SAN FRANCISCO — Two Immigration and Customs Enforcement officials have shared or approved of social media posts that spread unfounded conspiracy theories about Rep. Ilhan Omar and caravans of migrants who travel through Mexico to seek refuge in the US, a BuzzFeed News review of their accounts reveals.
Officials at ICE — tasked with enforcing US immigration laws — said they are now reviewing the social media activity to see if it violated any agency policies. Advocates say the material is offensive and a potential indicator of bias.
In one recent instance, a post shared on LinkedIn by senior ICE agent Leslie Derewonko and “liked” by Jerry Templet, the second-in-command of Homeland Security Investigations in San Francisco, insinuated that US Rep. Ilhan Omar, a Muslim American lawmaker from Minnesota, was a terrorist threat.
The post described Omar as a “trojan horse” who came to the US because of a “refugee outbreak” under former president Barack Obama, to which Derewonko commented, “And this is what represents America?”
The post included a misleading video clip that claims to show Omar admitting to taking “terrorism classes.”
For ICE, an agency under unprecedented scrutiny, politicized messages by its officials on social media can be quickly scrutinized and held up as indicative of how its officers and agents view the communities they investigate on a regular basis.
On Facebook, Templet liked a post in 2015 advertising a T-shirt with the message “I’m the Infidel Allah Warned You About.”
Derewonko has been a prolific LinkedIn user, sharing and commenting on posts that have stated or insinuated that so-called caravans of Central American migrants were part of an Election Day “false flag” and that the caravan was the UN’s “invading force.”
One meme of Rodney Dangerfield had the caption “What is the difference between an illegal immigrant and ET? ET learned to speak English and wanted to go home!" The agent commented with a crying-laughing emoji.
Derewonko previously listed on his LinkedIn page that he was an ICE representative in Mexico and a senior special agent. But after BuzzFeed News contacted the immigration agency, Derewonko stripped the ICE affiliation from his profile. Templet appears to have deleted his LinkedIn profile.
“It is alarming that a public official charged with executing our immigration policies endorses such toxic views of refugees, Muslims, and an elected official. Liking these types of posts means this senior ICE official is viewing many of the people under his authority in subhuman terms and therefore directly endangers their safety,” said Dalia Mogahed, the director of research at the Institute for Social Policy and Understanding. “The T-shirt is emblematic of an anti-Muslim hate movement that uses the Arabic word for 'deniers of truth' (ironically) or 'kafir' as a symbol of Islamophobic pride.”
Zahra Billoo, head of the Council on American-Islamic Relations in Northern California, said Templet’s activity was “concerning to say the least ... seeing these posts worries me about [his] abilities to interact with Muslim and other immigration applicants without bias and a commitment to a fair application of the law.”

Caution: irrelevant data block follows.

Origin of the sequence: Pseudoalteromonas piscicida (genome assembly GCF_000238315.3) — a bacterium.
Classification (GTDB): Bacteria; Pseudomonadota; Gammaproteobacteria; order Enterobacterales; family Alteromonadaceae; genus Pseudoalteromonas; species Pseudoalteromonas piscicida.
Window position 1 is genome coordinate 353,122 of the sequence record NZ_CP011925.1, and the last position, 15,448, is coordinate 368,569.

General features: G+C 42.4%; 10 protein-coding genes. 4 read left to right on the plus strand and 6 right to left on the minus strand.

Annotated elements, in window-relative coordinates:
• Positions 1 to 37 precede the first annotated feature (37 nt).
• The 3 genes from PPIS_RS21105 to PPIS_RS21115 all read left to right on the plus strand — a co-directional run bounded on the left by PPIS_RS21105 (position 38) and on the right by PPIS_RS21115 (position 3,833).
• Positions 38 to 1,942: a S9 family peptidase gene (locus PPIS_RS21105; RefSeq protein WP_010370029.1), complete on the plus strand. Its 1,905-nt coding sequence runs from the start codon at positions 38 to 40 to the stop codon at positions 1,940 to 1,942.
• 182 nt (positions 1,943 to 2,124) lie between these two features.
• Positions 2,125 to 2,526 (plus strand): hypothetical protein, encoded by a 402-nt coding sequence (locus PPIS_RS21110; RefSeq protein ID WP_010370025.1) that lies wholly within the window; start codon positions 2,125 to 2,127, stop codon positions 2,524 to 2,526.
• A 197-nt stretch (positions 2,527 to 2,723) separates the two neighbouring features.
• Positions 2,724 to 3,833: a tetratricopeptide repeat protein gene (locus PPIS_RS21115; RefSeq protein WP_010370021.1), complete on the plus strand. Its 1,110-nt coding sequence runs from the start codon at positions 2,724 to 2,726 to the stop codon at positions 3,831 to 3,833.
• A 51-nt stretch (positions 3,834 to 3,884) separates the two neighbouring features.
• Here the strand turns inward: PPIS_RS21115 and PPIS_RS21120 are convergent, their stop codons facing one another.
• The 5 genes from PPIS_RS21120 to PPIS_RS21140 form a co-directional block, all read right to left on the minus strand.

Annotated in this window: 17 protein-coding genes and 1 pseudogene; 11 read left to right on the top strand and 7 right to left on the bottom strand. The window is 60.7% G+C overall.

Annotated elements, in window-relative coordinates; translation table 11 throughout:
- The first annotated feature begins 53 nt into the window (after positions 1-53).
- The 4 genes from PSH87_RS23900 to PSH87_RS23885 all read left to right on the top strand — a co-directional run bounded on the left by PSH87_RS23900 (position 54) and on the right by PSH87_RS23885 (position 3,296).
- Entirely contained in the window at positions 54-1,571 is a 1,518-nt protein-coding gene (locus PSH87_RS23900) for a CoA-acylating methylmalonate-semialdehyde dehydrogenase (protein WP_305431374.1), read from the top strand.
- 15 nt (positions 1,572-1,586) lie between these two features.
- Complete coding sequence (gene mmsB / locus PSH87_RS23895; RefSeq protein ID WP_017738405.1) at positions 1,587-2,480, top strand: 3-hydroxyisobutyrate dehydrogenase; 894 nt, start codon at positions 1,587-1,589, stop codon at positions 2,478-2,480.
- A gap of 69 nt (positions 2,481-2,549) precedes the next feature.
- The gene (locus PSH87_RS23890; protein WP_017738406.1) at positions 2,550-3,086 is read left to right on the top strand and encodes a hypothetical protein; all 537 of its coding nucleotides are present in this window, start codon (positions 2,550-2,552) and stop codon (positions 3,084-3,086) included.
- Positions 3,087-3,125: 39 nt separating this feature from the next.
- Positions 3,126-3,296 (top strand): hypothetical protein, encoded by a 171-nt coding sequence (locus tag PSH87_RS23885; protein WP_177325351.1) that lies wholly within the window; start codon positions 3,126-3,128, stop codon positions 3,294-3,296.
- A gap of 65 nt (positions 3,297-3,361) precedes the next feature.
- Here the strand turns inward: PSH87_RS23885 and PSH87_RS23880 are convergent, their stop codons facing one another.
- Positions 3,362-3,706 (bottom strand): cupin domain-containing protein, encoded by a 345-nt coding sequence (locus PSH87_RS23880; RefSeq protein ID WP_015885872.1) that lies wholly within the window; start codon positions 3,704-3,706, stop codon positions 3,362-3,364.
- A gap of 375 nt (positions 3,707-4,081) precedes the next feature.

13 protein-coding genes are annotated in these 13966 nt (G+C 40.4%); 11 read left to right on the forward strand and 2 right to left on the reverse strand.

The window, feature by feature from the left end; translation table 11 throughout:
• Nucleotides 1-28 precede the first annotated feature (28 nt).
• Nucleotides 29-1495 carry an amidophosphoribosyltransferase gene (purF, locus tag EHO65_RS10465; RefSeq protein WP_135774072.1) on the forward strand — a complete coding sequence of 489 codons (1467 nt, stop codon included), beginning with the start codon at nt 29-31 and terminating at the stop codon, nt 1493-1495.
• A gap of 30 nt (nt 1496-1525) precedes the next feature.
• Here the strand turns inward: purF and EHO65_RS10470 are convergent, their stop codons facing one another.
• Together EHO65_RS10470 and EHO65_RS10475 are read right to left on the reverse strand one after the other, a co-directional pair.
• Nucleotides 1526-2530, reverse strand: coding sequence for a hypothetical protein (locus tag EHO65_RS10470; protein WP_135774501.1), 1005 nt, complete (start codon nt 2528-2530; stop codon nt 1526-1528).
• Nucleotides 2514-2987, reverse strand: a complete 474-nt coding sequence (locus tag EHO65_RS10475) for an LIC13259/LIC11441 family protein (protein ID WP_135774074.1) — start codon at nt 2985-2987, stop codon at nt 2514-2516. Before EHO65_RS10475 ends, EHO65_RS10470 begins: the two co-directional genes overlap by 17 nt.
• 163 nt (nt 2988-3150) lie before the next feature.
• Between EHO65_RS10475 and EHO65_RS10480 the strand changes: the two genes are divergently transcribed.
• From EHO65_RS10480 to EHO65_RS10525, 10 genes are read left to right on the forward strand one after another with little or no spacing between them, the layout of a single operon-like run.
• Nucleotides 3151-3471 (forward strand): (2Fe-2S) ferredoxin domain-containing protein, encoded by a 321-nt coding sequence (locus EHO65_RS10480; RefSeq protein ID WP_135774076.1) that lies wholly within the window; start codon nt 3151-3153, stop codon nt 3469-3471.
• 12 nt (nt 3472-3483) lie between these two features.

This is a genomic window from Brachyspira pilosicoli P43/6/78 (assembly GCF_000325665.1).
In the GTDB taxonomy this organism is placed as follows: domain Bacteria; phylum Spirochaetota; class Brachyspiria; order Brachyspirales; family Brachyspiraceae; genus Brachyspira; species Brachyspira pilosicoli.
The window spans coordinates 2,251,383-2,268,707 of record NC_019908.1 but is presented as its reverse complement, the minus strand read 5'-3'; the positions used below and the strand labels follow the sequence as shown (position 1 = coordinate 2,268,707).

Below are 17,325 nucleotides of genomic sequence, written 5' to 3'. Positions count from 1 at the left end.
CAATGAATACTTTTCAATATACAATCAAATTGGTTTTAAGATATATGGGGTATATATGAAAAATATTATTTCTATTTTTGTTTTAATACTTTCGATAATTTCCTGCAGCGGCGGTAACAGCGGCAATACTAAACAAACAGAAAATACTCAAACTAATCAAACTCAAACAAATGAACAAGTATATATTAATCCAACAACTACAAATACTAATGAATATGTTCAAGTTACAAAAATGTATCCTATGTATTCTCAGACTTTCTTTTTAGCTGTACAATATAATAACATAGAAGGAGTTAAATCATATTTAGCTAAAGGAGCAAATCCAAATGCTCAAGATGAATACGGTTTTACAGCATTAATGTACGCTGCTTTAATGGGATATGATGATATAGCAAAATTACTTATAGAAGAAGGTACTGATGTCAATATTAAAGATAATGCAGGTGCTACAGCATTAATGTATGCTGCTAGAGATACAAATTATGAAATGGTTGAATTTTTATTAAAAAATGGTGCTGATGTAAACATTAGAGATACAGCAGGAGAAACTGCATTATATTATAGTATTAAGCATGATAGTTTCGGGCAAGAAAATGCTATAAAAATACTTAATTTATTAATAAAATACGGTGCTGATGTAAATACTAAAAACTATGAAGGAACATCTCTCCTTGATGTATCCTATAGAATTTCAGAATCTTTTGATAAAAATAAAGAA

An ICE spokesperson, Richard Rocha, said the agency does not have an employee social media conduct policy but that “social media content posted by employees on their personal platforms should not be considered representative of agency policies or positions. We are reviewing whether any of this particular content violated other agency policies.”
But to those within the agency, the social media activity was seen as potentially detrimental to the perception of immigration officials.
High-ranking ICE officials can express their personal views but “hanging it out there with your professional affiliation paints everyone in the agency with the same brush,” said a senior ICE official who was not authorized to speak on the record. “Narrow-minded opinions are not needed in any federal law enforcement position.”
But Scott Shuchart, a former senior adviser at the Department of Homeland Security, said that while some of the posts were offensive, they were “legal speech, and so long as these ICE employees are using private devices on their own time, all I am is disgusted. I don’t believe there’s any cause for official action unless there’s a reason to think it’s abuse of public resources.”
A former ICE official pointed out that the social media activity could be used in court by defense attorneys arguing that either Templet's or Derewonko’s postings were indicators of bias in their cases.
HSI officials regularly investigate and help build criminal prosecutions with an international nexus overseen by federal prosecutors.
“If they ever have a defendant that is Muslim, they could say 'ICE is biased against me,'” the former ICE official said. “They could introduce that in the trial. ... There are cases that are thrown on far flimsier circumstances than that.”
The criticism comes just one year after David Jennings, the former San Francisco ICE field office director, shared an image on LinkedIn that depicted three patio umbrellas intended to resemble people in body-covering burqas along with the caption: “I spent 30 minutes talking to them to learn more about their culture until the barman told me they were umbrellas.”
Jennings later apologized for posting the material. He has since been elevated to assistant director, overseeing ICE operations nationwide in Washington, DC.
The former ICE official said Templet should have taken a different approach to the social media posts.
“You’re the No. 2 in that office. That person should know a lot better,” the former official said. “It is incredibly troubling that a DSAC would do this. It calls into question his judgment. He should’ve talked to the agent and told them to knock it off. We have to maintain impartiality. It is utter bullshit.”